There seems to be at least one child in each class who is seen as an outcast... someone different than the rest of the children due to skin color, religion, clothes, appearance, etc.  We can encourage our children to look for these fellow students who may play alone at recess, sit by themselves at lunch, or otherwise appear to have few friends. Encourage your child to look for these classmates and reach out to them. Have them invite them in to play, to eat, to interact. No one likes to be alone, and being included by peers can have a phenomenal and lifelong effect on these kiddos. You can find books on how to include others here.


Talk about the daily news
As far as my 9 year old goes, I don't hide much of what is going on in the national arena. We talk politics, elections, public policy, etc. Just this past summer, he accompanied me to a protest of a local politician at our city library. This stems from my belief that children should be informed, at an age appropriate level, of legislation and current happenings that pertain to them. Not to worry them, or to create unnecessary anxiety, but to allow them the ability to respond as they see fit. Please read on...

Write and/or Talk to Political Figures
This takes the previous point one step further. If you've spoken with your child regarding current events and they are concerned or outraged, encourage them to write a letter to their state legislator, their governor, or Congress representative. Not only does it teach children that they have a voice that deserves to be heard, it teaches our representatives that there is a younger generation with open eyes and ears.

 
Address Bad Words & Name-calling
We all know that words can hurt. But there are some very specific words that kids should know they should never say. I don't know that you can come straight out and teach this one. Perhaps you wait until it's brought up by your child. Some of these words are, but are not limited to the likes of the "N-word", the "R-word, calling things "gay" or "Jewish". As for name-calling, children have to be taught that it just isn't okay. And when we witness these statements, it's important that our kiddos see us stand up for the abused. You may remember when we went through this with the "idiot" at the craft fair.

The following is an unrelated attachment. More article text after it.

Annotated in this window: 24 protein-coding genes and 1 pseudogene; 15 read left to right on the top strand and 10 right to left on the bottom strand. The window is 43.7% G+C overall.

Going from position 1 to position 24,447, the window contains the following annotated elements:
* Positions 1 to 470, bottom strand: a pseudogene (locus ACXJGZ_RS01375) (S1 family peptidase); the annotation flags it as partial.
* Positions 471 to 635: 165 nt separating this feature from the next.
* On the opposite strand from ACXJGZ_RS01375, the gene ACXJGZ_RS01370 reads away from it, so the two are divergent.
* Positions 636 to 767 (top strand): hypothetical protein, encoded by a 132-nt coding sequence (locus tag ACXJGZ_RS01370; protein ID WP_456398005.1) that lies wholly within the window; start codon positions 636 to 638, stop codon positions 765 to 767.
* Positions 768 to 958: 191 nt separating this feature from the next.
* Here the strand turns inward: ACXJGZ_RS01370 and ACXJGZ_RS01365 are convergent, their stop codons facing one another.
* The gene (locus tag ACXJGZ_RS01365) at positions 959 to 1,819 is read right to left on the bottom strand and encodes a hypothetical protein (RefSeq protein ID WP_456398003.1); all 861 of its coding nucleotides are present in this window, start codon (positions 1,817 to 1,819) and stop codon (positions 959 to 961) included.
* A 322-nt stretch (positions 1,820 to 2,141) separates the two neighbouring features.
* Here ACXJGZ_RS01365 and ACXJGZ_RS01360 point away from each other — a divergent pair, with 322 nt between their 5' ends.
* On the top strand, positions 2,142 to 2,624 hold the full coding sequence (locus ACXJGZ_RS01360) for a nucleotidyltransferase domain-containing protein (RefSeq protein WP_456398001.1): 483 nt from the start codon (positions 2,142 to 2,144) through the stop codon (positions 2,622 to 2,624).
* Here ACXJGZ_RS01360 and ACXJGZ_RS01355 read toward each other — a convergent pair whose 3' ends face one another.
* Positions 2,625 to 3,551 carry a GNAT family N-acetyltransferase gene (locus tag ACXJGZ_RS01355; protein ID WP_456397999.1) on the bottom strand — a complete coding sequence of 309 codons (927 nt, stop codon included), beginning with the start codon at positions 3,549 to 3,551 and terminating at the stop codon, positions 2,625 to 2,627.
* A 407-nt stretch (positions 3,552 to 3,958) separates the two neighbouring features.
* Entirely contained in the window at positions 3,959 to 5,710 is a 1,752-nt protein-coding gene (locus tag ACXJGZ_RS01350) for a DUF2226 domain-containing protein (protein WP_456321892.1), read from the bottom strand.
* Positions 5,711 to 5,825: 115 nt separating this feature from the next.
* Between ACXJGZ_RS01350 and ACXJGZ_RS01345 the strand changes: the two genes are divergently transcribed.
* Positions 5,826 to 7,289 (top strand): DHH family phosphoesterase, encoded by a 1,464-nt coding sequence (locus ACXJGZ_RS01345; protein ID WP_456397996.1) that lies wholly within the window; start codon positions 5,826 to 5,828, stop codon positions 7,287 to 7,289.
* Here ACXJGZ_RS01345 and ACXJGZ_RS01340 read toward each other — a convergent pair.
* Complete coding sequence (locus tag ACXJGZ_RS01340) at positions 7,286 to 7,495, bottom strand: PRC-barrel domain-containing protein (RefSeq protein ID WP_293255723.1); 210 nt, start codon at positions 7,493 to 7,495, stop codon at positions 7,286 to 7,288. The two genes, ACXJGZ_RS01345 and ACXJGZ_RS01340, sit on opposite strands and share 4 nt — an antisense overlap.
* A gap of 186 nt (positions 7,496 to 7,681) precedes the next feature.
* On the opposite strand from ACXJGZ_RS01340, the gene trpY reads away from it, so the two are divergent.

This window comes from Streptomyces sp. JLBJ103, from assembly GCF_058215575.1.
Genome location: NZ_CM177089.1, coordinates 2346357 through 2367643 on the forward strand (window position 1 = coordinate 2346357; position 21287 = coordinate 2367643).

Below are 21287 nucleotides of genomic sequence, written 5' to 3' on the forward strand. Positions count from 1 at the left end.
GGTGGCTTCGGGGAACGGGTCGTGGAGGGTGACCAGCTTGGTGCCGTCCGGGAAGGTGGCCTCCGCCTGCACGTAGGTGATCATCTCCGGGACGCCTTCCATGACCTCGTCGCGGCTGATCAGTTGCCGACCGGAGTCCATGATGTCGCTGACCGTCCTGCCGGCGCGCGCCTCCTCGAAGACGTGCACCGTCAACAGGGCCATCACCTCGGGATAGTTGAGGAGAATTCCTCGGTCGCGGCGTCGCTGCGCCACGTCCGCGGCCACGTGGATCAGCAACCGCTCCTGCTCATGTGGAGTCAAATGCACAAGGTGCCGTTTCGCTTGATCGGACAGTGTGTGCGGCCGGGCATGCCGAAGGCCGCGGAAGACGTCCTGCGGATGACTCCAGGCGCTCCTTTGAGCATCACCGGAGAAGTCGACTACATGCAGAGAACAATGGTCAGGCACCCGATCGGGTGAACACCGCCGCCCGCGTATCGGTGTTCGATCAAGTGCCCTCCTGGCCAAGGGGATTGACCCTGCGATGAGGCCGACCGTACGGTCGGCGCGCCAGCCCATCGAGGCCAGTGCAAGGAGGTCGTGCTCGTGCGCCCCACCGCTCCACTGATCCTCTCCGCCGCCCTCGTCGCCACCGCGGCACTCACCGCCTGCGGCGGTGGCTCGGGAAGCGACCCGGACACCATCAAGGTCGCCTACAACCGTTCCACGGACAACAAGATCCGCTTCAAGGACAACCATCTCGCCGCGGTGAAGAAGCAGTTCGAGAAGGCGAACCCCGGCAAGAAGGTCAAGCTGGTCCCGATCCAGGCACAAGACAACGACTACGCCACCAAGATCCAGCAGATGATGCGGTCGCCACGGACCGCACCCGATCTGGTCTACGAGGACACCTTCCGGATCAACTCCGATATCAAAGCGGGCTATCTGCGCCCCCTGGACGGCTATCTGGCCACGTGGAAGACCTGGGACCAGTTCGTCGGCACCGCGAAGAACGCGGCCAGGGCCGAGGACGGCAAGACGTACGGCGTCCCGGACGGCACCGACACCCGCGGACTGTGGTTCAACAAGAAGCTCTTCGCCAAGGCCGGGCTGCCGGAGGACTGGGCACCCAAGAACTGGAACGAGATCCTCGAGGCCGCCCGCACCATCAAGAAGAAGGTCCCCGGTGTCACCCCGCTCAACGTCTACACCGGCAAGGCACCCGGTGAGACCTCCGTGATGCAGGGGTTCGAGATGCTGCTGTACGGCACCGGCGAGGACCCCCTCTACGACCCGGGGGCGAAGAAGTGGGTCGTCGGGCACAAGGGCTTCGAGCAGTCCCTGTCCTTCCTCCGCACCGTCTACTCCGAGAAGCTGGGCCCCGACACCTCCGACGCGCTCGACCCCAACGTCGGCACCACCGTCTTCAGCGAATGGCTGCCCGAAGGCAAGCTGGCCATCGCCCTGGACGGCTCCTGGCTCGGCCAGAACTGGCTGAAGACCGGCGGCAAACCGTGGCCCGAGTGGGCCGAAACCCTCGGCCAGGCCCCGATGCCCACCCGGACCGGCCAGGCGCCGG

Research Famous Acts of Activism
Older children can read about activists who protested the Vietnam War, The Occupy Wall Street movement, the sit-ins during the 1950-60's, Rosa Parks and her stance on the bus, or a myriad of other activists. By exploring the actions of others in response to social issues, older children can not only learn about injustices present in our society, but

Read Books About Civil Rights, Diversity, and Societal Struggle
Literature can open so many doors for children... especially if it's into topics they might never see first hand. Many of these topics are addressed in this list of 100 books about amazing and influential women.


It's one thing for our children to hear us speak on issues that grieve us, but another thing for them to see us act on these perceived injustices. Like the old adage, "Actions speak louder than words." Let your children include their own letters/messages when you contact political figures.  Be vocal about what you're doing and why. Let them see you taking action. Guide them to activities that are for the greater good. That's how we create little activists. Because I firmly believe that they are going to change the world.